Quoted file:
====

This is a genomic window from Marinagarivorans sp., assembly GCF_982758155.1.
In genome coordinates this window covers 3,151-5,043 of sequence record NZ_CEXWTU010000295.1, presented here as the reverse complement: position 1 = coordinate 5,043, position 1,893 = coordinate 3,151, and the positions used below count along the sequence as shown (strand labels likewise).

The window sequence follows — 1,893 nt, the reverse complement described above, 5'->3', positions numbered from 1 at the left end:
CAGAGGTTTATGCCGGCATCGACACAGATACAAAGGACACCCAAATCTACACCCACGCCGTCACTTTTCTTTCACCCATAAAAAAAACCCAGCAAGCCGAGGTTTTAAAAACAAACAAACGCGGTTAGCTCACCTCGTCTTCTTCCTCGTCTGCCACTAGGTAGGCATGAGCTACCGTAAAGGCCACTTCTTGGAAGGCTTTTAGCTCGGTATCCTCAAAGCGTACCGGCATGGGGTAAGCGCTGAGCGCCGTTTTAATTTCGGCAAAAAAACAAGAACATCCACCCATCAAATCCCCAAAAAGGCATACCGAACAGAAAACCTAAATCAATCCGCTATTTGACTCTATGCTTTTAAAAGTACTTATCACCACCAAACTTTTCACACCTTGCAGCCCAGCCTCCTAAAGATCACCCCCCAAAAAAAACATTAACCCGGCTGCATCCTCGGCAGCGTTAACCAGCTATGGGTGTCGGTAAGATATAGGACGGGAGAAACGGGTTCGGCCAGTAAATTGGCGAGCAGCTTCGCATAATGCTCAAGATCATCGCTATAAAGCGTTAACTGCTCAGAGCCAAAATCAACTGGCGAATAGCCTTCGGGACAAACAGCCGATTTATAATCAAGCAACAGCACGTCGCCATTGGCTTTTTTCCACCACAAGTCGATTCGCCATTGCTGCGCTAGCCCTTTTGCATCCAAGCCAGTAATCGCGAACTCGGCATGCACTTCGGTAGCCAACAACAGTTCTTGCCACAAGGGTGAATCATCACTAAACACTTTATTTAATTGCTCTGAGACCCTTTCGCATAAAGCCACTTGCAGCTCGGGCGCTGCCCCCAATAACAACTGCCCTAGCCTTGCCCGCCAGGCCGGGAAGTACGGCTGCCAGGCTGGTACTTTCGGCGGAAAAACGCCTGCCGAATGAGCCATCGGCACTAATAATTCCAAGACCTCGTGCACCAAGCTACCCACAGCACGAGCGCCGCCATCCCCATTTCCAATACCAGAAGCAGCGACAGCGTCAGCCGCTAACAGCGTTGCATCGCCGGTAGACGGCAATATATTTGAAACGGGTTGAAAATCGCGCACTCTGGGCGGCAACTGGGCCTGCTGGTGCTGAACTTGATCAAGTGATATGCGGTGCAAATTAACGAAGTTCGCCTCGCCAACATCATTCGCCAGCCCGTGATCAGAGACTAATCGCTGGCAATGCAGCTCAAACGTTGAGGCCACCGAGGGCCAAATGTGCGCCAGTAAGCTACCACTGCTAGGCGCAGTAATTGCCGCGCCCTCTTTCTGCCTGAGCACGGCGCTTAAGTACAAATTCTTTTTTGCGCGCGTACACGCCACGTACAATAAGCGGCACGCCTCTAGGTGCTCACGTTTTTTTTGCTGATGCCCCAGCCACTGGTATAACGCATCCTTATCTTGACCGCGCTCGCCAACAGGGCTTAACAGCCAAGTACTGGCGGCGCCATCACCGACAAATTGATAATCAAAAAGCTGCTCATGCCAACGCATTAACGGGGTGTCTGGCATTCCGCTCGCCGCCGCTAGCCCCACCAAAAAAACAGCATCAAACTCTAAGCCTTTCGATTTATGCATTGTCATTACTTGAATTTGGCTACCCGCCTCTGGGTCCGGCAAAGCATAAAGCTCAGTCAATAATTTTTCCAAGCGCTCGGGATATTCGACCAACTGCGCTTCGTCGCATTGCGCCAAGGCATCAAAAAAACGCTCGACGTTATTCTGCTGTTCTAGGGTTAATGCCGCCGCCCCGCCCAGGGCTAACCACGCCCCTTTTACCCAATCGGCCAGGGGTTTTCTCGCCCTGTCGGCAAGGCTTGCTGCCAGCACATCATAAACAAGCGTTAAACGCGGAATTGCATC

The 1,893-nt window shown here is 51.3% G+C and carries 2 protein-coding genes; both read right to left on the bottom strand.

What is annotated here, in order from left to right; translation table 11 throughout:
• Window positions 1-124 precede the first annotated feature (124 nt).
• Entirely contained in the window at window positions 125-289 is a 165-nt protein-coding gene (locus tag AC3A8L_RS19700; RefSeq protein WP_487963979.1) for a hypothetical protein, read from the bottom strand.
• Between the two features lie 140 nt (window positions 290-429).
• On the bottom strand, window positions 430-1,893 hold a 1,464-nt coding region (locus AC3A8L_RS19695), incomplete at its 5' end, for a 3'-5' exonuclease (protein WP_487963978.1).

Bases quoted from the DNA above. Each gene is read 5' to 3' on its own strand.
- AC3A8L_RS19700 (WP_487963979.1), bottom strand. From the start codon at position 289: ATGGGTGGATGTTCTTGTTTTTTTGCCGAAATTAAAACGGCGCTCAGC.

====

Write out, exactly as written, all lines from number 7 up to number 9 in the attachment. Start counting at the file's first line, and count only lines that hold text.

• Window positions 1-124 precede the first annotated feature (124 nt).
• Entirely contained in the window at window positions 125-289 is a 165-nt protein-coding gene (locus tag AC3A8L_RS19700; RefSeq protein WP_487963979.1) for a hypothetical protein, read from the bottom strand.
• Between the two features lie 140 nt (window positions 290-429).